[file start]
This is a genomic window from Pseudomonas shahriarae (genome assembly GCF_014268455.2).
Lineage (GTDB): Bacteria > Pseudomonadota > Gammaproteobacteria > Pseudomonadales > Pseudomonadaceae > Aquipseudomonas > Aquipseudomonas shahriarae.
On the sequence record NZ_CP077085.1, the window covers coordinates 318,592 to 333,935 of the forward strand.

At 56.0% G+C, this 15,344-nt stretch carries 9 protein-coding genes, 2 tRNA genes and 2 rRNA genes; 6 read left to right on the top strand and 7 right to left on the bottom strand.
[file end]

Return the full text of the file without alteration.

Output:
This is a genomic window from Pseudomonas shahriarae (genome assembly GCF_014268455.2).
Lineage (GTDB): Bacteria > Pseudomonadota > Gammaproteobacteria > Pseudomonadales > Pseudomonadaceae > Aquipseudomonas > Aquipseudomonas shahriarae.
On the sequence record NZ_CP077085.1, the window covers coordinates 318,592 to 333,935 of the forward strand.

At 56.0% G+C, this 15,344-nt stretch carries 9 protein-coding genes, 2 tRNA genes and 2 rRNA genes; 6 read left to right on the top strand and 7 right to left on the bottom strand.